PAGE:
Mounting Piles of Waste<p>It is not only the streets of Chatellerault where pandemic pollution is piling-up, but also the world's beaches and oceans. Once there, they can take up to 450 years to degrade and disappear.</p><p>Esther Röling, co-organizer of the annual Adventure Clean Up Challenge held on Hong Kong Island, has seen this waste firsthand. In October the sports challenge pitted teams against one another in a competition to remove trash from 13 hard-to-reach coastal areas around the city.</p><p>They find tons of both disposable and reusable masks, said Röling. "You wonder how it ended up there. Was it just thrown on the ground? Or was it in a garbage bag that broke open?"</p><p>Almost 10,000 kilometers away in Antibes on the sunny French Riviera, it's a similar picture. For the past few months, divers and clean-up volunteers working with an ocean clean-up non-profit called Operation Mer Propre have been collecting an increasing number of masks found on land and in the sea.</p><p>"Since the beginning of the lockdown when we started to count, we've reached 800, 900, [and now in total] 1000 masks," said co-founder Joko Peltier. </p><p>According to <a href="https://unctad.org/news/growing-plastic-pollution-wake-covid-19-how-trade-policy-can-help" target="_blank">UN estimates</a>, up to 75% of all coronavirus-related plastic could end up as waste in oceans and landfills.</p>
The Limits of Recycling<p>Yet not all are convinced the recycling of this waste is possible on a global scale. </p><p>"What those citizen groups are doing is really beneficial but once they collect it, it should just go to a landfill or an incinerator. They shouldn't necessarily expect it to get recycled," said Jonathan Krones, an industrial ecologist and visiting assistant professor of environmental studies at Boston College.</p><p>That's because mask recycling programs like Plaxtil are few and far between and most don't have the benefit of a readily adaptable production process. </p><p>Even in countries with solid recycling infrastructure, he says, the system is designed to separate out specific types of waste like bottles or cardboard.</p><p>"I imagine that it would be technically feasible to develop a separation process to filter out masks, but there simply aren't enough of them to make that economical," he said.</p><p>Collection is a big hurdle, he adds. Since each mask only weighs a fraction of a gram and they're scattered on roads or mixed with other trash, it is difficult and costly. </p><p>"You need a lot of raw material of the right quality to make investing in the recycling technology and the recycling system worthwhile," he said.<span></span><br></p>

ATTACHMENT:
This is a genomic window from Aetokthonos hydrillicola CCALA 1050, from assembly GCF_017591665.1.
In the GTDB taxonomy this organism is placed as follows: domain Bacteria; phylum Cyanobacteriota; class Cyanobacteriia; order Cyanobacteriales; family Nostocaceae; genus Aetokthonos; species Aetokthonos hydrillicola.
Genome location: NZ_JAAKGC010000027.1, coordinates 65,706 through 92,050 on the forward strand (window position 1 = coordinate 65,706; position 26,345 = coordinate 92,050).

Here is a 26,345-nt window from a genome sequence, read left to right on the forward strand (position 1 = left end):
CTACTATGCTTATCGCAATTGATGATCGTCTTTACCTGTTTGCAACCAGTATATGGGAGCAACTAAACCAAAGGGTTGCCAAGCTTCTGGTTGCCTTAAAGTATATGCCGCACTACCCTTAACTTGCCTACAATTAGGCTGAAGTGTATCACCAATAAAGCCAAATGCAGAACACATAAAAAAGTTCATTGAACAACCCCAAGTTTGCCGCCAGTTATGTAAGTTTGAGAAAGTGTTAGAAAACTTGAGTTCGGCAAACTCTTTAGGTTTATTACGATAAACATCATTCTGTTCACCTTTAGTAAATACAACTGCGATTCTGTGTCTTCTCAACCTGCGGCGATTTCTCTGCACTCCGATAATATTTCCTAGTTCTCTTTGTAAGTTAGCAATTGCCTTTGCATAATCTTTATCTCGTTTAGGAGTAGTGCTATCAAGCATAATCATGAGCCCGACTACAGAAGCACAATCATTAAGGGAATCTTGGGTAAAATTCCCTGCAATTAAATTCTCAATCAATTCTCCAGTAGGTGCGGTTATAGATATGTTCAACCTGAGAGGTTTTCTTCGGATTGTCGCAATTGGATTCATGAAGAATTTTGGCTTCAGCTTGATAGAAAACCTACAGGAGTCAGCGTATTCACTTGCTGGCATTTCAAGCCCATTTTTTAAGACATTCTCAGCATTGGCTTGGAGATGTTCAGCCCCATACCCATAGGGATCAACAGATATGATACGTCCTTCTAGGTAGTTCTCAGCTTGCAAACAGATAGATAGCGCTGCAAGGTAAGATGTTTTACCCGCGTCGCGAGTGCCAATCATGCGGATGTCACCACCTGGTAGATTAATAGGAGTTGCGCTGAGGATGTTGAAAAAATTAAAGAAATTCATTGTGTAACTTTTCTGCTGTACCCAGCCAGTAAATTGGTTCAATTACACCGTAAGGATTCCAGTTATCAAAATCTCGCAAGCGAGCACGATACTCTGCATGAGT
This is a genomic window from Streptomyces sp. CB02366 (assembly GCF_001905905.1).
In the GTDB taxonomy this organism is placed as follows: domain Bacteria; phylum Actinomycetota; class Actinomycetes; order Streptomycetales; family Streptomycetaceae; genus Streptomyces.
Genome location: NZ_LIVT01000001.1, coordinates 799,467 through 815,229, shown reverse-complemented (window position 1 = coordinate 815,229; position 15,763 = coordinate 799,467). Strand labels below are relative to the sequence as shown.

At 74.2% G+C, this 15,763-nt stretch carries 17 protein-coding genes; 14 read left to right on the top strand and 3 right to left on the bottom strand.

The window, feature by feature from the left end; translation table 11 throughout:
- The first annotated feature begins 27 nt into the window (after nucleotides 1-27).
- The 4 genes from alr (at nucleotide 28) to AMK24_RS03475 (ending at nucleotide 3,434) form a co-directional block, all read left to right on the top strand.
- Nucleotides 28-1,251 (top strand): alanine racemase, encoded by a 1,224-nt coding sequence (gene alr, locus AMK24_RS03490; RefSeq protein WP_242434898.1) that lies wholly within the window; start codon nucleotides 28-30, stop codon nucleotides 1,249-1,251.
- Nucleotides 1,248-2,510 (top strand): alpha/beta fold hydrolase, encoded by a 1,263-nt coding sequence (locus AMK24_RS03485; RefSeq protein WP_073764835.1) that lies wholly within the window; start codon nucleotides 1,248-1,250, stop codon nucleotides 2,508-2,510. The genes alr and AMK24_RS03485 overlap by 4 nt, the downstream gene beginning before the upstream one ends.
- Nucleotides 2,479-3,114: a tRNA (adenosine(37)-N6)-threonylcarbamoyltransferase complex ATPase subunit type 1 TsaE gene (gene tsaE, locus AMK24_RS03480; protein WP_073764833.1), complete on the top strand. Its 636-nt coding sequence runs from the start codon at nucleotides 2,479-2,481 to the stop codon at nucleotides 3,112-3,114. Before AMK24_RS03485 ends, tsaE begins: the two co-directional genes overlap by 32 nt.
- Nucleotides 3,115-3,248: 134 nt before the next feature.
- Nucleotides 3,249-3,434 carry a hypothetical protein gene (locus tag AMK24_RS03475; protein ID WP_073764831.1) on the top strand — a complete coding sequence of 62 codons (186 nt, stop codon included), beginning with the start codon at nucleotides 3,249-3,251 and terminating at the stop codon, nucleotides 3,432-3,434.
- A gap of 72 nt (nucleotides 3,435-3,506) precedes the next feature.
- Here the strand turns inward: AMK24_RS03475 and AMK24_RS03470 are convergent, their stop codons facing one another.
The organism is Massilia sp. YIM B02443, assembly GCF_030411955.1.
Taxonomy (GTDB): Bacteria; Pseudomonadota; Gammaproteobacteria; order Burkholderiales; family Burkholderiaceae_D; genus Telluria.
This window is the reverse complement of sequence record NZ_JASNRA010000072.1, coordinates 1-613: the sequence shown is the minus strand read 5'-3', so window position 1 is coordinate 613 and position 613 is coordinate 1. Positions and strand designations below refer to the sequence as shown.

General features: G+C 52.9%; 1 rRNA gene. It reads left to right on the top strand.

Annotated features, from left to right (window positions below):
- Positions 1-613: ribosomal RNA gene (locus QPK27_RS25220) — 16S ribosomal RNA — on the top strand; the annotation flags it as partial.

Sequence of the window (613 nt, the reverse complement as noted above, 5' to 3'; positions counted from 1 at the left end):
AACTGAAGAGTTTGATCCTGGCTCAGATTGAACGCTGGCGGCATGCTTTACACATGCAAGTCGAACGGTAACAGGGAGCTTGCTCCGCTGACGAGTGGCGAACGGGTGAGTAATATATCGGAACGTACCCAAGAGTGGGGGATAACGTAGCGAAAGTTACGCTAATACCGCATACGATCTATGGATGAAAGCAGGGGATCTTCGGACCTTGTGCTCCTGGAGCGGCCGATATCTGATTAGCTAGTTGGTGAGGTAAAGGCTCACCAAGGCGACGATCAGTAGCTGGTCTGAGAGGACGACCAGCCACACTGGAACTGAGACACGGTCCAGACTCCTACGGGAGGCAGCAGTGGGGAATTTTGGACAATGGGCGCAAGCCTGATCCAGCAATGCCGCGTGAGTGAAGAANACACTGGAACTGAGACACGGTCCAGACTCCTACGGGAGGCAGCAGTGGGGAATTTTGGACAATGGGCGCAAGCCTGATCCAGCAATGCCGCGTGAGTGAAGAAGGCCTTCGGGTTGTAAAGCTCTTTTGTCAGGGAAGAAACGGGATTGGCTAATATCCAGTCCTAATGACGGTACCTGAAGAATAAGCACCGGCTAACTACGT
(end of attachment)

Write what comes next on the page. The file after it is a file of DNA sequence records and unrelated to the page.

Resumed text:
Hemp, Sugar Cane and Sustainable Alternatives<p>Some projects are instead addressing the material used to make masks.</p><p>French company Geochanvre have created a mask made primarily from hemp, while in Australia, researchers at the Queensland University of Technology are experimenting with a disposable product made from agricultural waste. </p><p>Biodegradable options are exciting alternatives to reduce the fossil fuels needed for the creation of plastic-based masks, said Krones, but they don't absolve the wearer from the responsibility of what happens afterwards. </p><p>Bio-based masks often need their own composing solutions, he explains, because in landfill they can produce high amounts of the greenhouse gas methane when anaerobic bacteria feeds on the organic material. Methane is known to be significantly more potent than carbon dioxide.</p><p>"I think as long as we have in our mind that we want to have disposability, we're going to have to wrestle with a variety of different sorts of environmental tradeoffs," he said, adding that reusable, fabric masks are the best option available to most people.</p><p>Precimask is developing a clear face covering with an optional visor made from hard plastic, designed to be long-lasting.<br></p><p>Air enters either side of the cheeks through a technology normally found in pool filters and car exhaust systems, said company spokeswoman Juliette Chambet.</p><p>"We wanted to make ceramic-based filters that would be washable and cleanable, which would allow them to be reused as many times as desired without having to buy a new consumable or produce waste," she said. </p><p>Ultimately, encouraging mask wearers to think about the entire lifecycle of a mask is key, explains Neveu. </p><p>"We want people who put on the masks to realize that they are also responsible for the waste, he said. "It's not inevitable that this [pandemic] will become an environmental catastrophe.</p><p><em>Reposted with permission from </em><em><a href="https://www.dw.com/en/covid-19-recycling-pollution-trash-pandemic/a-55707817" target="_blank">Deutsche Welle</a>.</em><a href="https://www.ecowatch.com/r/entryeditor/2649032193#/" target="_self"></a></p>